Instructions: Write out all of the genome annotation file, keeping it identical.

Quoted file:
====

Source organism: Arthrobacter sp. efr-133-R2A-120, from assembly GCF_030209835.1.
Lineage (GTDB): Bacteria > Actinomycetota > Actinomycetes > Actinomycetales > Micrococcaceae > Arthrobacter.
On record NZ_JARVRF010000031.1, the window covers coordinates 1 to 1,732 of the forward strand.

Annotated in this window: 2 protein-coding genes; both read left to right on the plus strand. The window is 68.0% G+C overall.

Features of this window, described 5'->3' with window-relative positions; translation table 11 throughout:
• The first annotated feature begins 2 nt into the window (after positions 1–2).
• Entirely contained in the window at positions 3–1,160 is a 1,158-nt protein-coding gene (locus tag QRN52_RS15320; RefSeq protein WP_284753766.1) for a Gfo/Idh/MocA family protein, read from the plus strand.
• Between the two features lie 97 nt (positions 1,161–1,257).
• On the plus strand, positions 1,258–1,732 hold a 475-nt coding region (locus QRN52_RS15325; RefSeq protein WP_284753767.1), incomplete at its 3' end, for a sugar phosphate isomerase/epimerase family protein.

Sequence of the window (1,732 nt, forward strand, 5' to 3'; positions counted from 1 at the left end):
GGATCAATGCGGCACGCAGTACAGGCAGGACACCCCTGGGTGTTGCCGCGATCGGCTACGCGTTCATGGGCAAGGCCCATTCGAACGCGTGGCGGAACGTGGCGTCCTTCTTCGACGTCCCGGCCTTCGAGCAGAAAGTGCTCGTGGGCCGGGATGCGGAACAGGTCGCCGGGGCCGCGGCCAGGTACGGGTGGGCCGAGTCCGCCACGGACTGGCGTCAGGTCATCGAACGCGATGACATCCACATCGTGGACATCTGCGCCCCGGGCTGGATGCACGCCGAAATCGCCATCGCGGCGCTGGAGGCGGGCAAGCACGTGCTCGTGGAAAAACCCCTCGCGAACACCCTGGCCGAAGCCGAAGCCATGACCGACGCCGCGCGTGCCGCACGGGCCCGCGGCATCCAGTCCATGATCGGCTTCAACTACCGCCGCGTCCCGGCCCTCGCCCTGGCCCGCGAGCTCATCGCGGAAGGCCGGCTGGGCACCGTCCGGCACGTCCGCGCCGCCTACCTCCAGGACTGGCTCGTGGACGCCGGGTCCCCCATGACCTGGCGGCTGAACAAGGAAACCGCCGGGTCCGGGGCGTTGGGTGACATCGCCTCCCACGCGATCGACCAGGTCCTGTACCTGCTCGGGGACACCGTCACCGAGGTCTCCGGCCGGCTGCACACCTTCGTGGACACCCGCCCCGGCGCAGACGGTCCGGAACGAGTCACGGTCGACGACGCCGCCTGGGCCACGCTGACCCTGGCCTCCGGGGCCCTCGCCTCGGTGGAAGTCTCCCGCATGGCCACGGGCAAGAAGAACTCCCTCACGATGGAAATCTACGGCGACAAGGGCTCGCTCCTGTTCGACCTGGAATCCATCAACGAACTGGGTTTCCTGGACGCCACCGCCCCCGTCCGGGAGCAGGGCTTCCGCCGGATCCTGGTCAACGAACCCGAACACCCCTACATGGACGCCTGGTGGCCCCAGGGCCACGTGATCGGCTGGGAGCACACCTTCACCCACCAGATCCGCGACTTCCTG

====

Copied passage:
Source organism: Arthrobacter sp. efr-133-R2A-120, from assembly GCF_030209835.1.
Lineage (GTDB): Bacteria > Actinomycetota > Actinomycetes > Actinomycetales > Micrococcaceae > Arthrobacter.
On record NZ_JARVRF010000031.1, the window covers coordinates 1 to 1,732 of the forward strand.

Annotated in this window: 2 protein-coding genes; both read left to right on the plus strand. The window is 68.0% G+C overall.

Features of this window, described 5'->3' with window-relative positions; translation table 11 throughout:
• The first annotated feature begins 2 nt into the window (after positions 1–2).
• Entirely contained in the window at positions 3–1,160 is a 1,158-nt protein-coding gene (locus tag QRN52_RS15320; RefSeq protein WP_284753766.1) for a Gfo/Idh/MocA family protein, read from the plus strand.
• Between the two features lie 97 nt (positions 1,161–1,257).
• On the plus strand, positions 1,258–1,732 hold a 475-nt coding region (locus QRN52_RS15325; RefSeq protein WP_284753767.1), incomplete at its 3' end, for a sugar phosphate isomerase/epimerase family protein.

Sequence of the window (1,732 nt, forward strand, 5' to 3'; positions counted from 1 at the left end):
GGATCAATGCGGCACGCAGTACAGGCAGGACACCCCTGGGTGTTGCCGCGATCGGCTACGCGTTCATGGGCAAGGCCCATTCGAACGCGTGGCGGAACGTGGCGTCCTTCTTCGACGTCCCGGCCTTCGAGCAGAAAGTGCTCGTGGGCCGGGATGCGGAACAGGTCGCCGGGGCCGCGGCCAGGTACGGGTGGGCCGAGTCCGCCACGGACTGGCGTCAGGTCATCGAACGCGATGACATCCACATCGTGGACATCTGCGCCCCGGGCTGGATGCACGCCGAAATCGCCATCGCGGCGCTGGAGGCGGGCAAGCACGTGCTCGTGGAAAAACCCCTCGCGAACACCCTGGCCGAAGCCGAAGCCATGACCGACGCCGCGCGTGCCGCACGGGCCCGCGGCATCCAGTCCATGATCGGCTTCAACTACCGCCGCGTCCCGGCCCTCGCCCTGGCCCGCGAGCTCATCGCGGAAGGCCGGCTGGGCACCGTCCGGCACGTCCGCGCCGCCTACCTCCAGGACTGGCTCGTGGACGCCGGGTCCCCCATGACCTGGCGGCTGAACAAGGAAACCGCCGGGTCCGGGGCGTTGGGTGACATCGCCTCCCACGCGATCGACCAGGTCCTGTACCTGCTCGGGGACACCGTCACCGAGGTCTCCGGCCGGCTGCACACCTTCGTGGACACCCGCCCCGGCGCAGACGGTCCGGAACGAGTCACGGTCGACGACGCCGCCTGGGCCACGCTGACCCTGGCCTCCGGGGCCCTCGCCTCGGTGGAAGTCTCCCGCATGGCCACGGGCAAGAAGAACTCCCTCACGATGGAAATCTACGGCGACAAGGGCTCGCTCCTGTTCGACCTGGAATCCATCAACGAACTGGGTTTCCTGGACGCCACCGCCCCCGTCCGGGAGCAGGGCTTCCGCCGGATCCTGGTCAACGAACCCGAACACCCCTACATGGACGCCTGGTGGCCCCAGGGCCACGTGATCGGCTGGGAGCACACCTTCACCCACCAGATCCGCGACTTCCTG